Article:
The American Academy of Pediatrics (AAP) has harmonized the Recommended Childhood Immunization Schedule with the Advisory Committee on Immunization Practices (ACIP) of the Centers for Disease Control and Prevention (CDC) and the American Academy of Family Physicians (AAFP) since January 1995. Since the last schedule was issued in July 1996,1 the following developments with resulting changes in immunization recommendations have occurred:
As of early 1997, the recommendations for polio immunization in the United States have been revised. The complete AAP policy statement for the use of inactivated poliovirus vaccine (IPV) and oral poliovirus vaccine (OPV) will be published concurrently or in an upcoming issue of Pediatrics. Each of the following schedules is acceptable by the AAP, the ACIP, and the AAFP: (1)sequential: IPV at 2 and 4 months, OPV at 12 to 18 months, and 4 to 6 years, (2) IPV only: IPV at 2, 4, 12 to 18 months, and 4 to 6 years, (3) OPV only: OPV at 2, 4, 6 to 18 months, and 4 to 6 years. Parents and providers may choose among these schedules. The ACIP recommends the sequential schedule for most children. IPV is the only poliovirus vaccine recommended for immunocompromised persons and their household contacts.
As of December 5, 1996, one acellular pertussis vaccine combined with diphtheria and tetanus toxiods (DTaP) (Tripedia, Connaught Laboratories, Swiftwater, PA) was approved by the Food and Drug Administration (FDA) for use in infants. DTaP is preferred for use at all ages, but whole-cell pertussis vaccines (DTP) are acceptable alternatives. FDA approval of additional DTaP products for use in infants is anticipated before the 1998 schedule is issued next January.
A new combination of DTaP with a conjugate Haemophilus influenzae type b (Hib) vaccine (Tripedia-ActHIB) has been approved only for administration as the fourth dose in the DTaP/DTP series for children 15 months of age and older. As of November 15, 1996, this combination was not approved for use in the primary series in infants.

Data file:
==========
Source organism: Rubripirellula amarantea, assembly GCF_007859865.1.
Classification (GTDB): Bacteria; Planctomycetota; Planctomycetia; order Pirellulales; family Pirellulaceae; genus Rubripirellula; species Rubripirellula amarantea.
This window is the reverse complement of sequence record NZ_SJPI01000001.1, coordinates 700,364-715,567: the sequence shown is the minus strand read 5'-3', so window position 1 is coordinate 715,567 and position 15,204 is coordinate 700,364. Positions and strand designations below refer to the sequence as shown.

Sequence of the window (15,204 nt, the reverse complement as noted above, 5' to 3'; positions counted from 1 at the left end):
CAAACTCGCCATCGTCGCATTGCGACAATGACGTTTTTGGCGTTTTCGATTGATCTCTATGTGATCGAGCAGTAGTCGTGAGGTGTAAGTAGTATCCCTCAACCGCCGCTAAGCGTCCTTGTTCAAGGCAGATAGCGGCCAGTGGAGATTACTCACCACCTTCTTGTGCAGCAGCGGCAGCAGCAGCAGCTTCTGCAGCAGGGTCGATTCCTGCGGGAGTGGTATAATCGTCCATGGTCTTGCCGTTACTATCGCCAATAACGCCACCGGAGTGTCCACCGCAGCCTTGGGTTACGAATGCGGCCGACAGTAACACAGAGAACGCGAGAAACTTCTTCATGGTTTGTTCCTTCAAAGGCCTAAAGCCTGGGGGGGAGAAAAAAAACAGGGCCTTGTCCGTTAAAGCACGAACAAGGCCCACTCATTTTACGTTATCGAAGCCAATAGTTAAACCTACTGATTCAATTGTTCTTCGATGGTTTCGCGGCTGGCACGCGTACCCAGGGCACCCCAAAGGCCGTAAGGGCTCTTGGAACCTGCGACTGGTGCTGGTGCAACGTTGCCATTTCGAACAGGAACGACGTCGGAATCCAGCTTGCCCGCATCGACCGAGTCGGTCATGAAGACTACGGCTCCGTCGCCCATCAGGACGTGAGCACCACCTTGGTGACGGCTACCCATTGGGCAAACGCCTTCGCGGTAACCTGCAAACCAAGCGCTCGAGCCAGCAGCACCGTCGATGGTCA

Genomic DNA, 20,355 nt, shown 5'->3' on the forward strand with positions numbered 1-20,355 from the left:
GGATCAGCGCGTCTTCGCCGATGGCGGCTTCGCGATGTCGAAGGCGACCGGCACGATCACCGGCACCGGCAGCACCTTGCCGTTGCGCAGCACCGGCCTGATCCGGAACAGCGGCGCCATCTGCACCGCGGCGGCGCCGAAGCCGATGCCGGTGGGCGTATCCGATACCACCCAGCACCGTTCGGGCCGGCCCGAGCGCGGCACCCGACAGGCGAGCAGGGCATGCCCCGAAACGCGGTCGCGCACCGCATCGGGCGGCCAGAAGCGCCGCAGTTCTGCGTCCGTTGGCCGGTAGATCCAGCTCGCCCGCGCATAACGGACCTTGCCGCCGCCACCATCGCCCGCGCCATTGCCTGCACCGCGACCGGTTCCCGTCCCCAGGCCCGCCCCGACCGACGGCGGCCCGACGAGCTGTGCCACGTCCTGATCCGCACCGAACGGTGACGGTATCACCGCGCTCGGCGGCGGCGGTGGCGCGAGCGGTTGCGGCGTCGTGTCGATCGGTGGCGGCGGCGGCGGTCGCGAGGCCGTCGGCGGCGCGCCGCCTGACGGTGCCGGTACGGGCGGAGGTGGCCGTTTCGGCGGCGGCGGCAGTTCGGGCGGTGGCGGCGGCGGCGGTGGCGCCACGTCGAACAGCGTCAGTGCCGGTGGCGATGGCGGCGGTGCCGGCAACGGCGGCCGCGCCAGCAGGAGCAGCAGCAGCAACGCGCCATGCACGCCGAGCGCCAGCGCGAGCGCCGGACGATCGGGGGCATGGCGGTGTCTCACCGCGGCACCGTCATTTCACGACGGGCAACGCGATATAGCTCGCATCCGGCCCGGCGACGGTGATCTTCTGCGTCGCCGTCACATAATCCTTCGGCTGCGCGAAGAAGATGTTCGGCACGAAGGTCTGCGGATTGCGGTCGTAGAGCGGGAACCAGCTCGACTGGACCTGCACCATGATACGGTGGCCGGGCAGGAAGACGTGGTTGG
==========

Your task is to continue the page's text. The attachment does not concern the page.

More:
A new combination product (COMVAX, Merck, West Point, PA) of hepatitis B and Haemophilus influenzae type b (Hib) vaccines has been approved for immunization at 2, 4, and 12 to 15 months of age. This and other Hib-containing vaccines should not be administered to infants younger than 6 weeks. The Hib component administered at earlier ages is not adequately immunogenic and could have an adverse effect on the immune response to subsequent doses of Hib vaccines administered at older ages.
Other new combination products that are licensed by the FDA may be used whenever administration of components of the vaccine are indicated. The package inserts should be consulted for details.
The footnotes for DTaP/DTP, poliovirus, and Hib vaccines have been modified to take into account these recent developments. Other changes have been made in the hepatitis B, measles, and varicella footnotes to clarify recommendations. Of particular note, hepatitis B immunization can begin at any age for children who were not immunized in infancy.
Committee on Infectious Diseases, 1996 to 1997
Neal A. Halsey, MD, Chairperson
Jon S. Abramson, MD
P. Joan Chesney, MD
Margaret C. Fisher, MD
Michael A. Gerber, MD
Donald S. Gromisch, MD
Steve Kohl, MD
S. Michael Marcy, MD
Dennis L. Murray, MD
Gary D. Overturf, MD
Richard J. Whitley, MD
Ram Yogev, MD
Georges Peter, MD
Robert Breiman, MD
National Vaccine Program Office
M. Carolyn Hardegree, MD
Food and Drug Administration
Stephen Hadler, MD
National Immunization Program
Richard F. Jacobs, MD
American Thoracic Society
Noni E. MacDonald, MD
Canadian Paediatric Society
Walter A. Orenstein, MD
National Immunization Program
N. Regina Rabinovich, MD
National Institutes of Allergy and Infectious Diseases
Ben Schwartz, MD
Centers for Disease Control and Prevention
The recommendations in this statement do not indicate an exclusive course of treatment or serve as a standard of medical care. Variations, taking into account individual circumstances, may be appropriate.
- ↵American Academy of Pediatrics, Committee on Infectious Diseases. Recommended childhood immunization schedule. Pediatrics 1996;98:158–160
- Copyright © 1997 American Academy of Pediatrics